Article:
Protecting Remote Connectivity in Today’s ‘New Normal’

Through our OEM alliance with Cisco, we have had the opportunity to speak with businesses all around the world who are experiencing the same hardships around remote connectivity. Remote access VPN have been around for a long time, and the risks have always been generally the same.

So what’s different today? These assets are more important to the operation of many businesses and it is imperative that they remain available, have the capacity to handle a greater number of users, and do not slow down productivity. Here, I’ll discuss some universal recommendations that should be helpful to businesses in “the new normal.”

Business Continuity & Technology

Lots of companies have business continuity plans that cover their data centers and brick-and-mortar locations, have already invested in redundant WAN and Internet connectivity technologies and have action plans and “run books” for when things go wrong with their traditional networks (see ITIL, ITSCM, etc.).

Some have even adopted SD-WAN technologies to ensure backup connectivity exists and that routing and application steering has been optimized for their physical locations with the assumption that their workforce will be sitting at their desks, taking phone calls, and performing work in the safety of corporate-owned and protected LAN segments.

[You may also like: Securing the Public Cloud When Your Workforce is Remote]

Cloud-based SaaS solutions have grown in adoption, and should be accessible from anywhere, but there are a lot of businesses that still employ traditional models for some functions and rely on business-critical applications and services that reside within corporate data centers.

Today’s Reality

Before the COVID-19 pandemic, many organizations may have viewed remote access technologies as a luxury and a way to offer their employees convenient access to company resources “on the go”, catering to a small subset of employees that could work remotely, were just for “after hours” support personnel, or at best were a way for the business to continue operations with a skeleton crew for a short period of time.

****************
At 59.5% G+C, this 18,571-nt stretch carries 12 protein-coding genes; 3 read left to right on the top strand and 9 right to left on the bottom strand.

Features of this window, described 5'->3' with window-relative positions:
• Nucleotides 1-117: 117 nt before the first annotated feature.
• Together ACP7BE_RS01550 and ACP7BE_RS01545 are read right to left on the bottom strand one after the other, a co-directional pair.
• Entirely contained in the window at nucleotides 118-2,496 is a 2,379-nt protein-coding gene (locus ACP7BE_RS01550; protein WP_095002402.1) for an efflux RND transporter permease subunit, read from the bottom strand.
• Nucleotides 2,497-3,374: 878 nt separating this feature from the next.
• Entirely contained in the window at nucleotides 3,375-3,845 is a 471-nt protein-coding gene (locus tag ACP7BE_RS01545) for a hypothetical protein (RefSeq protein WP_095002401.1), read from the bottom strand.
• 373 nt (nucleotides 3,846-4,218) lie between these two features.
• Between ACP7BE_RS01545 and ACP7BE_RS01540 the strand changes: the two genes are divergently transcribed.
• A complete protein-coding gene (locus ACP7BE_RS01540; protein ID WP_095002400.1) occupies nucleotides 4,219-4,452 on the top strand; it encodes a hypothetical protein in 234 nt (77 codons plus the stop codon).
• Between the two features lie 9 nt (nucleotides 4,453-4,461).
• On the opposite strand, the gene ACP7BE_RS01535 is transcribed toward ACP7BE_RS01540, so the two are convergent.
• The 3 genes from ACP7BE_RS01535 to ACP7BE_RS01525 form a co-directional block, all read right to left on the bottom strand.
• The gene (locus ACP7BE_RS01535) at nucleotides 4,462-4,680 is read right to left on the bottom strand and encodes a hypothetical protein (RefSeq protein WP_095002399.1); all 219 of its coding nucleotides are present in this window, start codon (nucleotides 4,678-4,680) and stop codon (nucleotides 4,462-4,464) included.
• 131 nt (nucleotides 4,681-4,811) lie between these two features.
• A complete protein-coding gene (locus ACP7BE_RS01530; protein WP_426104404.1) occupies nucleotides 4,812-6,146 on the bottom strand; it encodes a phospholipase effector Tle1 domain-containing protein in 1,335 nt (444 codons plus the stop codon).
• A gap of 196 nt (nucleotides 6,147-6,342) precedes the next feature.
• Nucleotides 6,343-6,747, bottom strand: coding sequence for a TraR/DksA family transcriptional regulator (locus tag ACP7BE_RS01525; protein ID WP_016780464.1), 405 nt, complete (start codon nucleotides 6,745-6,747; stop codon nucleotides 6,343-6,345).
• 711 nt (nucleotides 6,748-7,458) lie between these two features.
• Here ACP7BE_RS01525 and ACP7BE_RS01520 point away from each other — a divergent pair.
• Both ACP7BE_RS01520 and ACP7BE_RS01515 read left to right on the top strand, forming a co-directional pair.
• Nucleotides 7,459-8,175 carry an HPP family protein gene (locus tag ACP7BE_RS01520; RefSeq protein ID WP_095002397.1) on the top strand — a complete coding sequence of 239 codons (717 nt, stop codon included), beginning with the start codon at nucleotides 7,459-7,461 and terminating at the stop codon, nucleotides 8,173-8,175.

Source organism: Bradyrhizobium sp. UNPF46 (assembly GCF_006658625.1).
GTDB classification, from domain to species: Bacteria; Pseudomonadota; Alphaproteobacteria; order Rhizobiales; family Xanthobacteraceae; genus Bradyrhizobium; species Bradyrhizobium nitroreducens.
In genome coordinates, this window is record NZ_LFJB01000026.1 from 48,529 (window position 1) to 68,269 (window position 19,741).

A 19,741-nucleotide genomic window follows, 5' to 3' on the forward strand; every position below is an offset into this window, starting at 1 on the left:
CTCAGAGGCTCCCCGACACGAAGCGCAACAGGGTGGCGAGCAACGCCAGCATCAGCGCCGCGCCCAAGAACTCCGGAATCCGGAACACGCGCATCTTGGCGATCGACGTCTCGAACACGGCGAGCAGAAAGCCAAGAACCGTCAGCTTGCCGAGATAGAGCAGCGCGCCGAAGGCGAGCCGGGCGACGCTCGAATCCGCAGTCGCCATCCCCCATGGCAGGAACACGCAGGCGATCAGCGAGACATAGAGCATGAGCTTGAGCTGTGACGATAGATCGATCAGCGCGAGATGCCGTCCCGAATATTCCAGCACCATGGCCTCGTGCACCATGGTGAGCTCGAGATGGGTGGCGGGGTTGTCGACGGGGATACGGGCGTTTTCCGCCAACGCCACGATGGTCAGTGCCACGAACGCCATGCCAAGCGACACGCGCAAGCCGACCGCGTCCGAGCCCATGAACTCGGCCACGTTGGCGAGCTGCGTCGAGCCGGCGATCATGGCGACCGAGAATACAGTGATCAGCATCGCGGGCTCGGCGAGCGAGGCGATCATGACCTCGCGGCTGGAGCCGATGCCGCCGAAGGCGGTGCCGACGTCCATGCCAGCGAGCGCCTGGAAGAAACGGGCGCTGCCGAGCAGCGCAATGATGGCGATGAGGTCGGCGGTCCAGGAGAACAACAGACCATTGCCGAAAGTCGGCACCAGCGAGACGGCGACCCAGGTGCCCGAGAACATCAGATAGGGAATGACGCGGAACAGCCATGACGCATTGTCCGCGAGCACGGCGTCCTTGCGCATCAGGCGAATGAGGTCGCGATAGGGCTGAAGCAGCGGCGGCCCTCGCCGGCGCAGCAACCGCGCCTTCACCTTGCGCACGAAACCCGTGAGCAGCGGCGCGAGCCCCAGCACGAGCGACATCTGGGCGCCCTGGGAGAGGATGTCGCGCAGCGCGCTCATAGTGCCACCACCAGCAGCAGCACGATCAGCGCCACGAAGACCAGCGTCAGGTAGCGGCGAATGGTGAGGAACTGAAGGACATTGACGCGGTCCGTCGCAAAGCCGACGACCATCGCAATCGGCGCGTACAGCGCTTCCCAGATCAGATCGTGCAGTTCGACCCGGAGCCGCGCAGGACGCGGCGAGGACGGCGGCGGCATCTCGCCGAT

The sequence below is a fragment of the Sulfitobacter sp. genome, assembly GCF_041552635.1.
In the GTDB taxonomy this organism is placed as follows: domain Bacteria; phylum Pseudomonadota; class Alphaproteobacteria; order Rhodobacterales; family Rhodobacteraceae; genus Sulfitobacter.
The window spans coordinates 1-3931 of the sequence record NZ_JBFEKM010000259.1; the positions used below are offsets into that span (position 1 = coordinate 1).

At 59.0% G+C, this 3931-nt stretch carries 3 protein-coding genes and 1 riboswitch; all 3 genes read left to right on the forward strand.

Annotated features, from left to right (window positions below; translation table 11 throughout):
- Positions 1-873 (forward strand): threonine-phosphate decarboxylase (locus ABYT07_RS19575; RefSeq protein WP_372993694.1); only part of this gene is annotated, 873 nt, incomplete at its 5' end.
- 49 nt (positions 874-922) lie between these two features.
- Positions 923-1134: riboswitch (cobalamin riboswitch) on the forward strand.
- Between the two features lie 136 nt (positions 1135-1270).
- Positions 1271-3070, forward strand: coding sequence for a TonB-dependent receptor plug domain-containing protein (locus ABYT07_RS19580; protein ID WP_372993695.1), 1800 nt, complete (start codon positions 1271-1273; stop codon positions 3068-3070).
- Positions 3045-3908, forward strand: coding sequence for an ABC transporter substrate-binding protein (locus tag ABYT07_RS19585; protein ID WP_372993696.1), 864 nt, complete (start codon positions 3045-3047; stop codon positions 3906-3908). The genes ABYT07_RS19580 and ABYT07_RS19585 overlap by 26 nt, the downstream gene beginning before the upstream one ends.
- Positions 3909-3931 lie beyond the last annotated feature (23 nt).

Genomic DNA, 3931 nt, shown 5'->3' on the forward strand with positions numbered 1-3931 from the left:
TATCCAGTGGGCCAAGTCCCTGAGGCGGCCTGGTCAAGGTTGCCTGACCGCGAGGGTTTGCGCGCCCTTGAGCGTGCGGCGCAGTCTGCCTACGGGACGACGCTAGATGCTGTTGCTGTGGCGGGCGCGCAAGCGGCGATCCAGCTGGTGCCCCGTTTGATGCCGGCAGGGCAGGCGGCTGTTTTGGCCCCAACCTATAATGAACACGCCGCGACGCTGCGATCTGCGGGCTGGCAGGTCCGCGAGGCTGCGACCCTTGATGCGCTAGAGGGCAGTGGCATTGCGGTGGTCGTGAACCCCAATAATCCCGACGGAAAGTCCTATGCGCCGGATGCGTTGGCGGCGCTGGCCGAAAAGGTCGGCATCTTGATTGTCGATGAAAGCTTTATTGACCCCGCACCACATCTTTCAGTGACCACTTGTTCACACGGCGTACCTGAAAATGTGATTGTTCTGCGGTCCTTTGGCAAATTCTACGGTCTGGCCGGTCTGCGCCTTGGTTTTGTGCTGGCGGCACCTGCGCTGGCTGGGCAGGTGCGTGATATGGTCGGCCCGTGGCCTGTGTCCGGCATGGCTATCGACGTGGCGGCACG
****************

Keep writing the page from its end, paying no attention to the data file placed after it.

Today, however, we are living in a different reality. Remote access technologies have become the way that businesses operate their day-to-day functions. Some companies are even questioning their old methods and realizing that a lot of their workforce really can work from anywhere, and maybe operating costs can be shifted to support a new model where they can reduce their physical real estate. Remote access technologies have become a true extension of the corporate network so that employees have access to critical resources so the business can operate.

[You may also like: Navigating the Threat Landscape in Unprecedented Times]

This means that the negative impacts to the availability of remote access technologies have moved from the realm of “inconvenience” to “business/service-impacting outage.”

Protecting VPN Infrastructures

For continued availability of critical services and protection against service disruption, we recommend a hybrid DDoS protection solution combining both cloud-based DDoS protection services and on-premises protection to provide the best attack coverage with low latency. 

On-premise detection and mitigation will prevent disruption from application and protocol specific attacks, while providing automated diversion to the cloud as attack volume grows and the risk of network saturation increases. Radware provides keyless protection against SSL-based DDoS attacks that preserve user privacy, add no latency, and require no access to the organization’s encryption keys.

To protect against compromise via VPN infrastructures, we recommend:

  • Updating VPN concentrators, network infrastructure devices, and devices being used to work remotely with the latest software patches.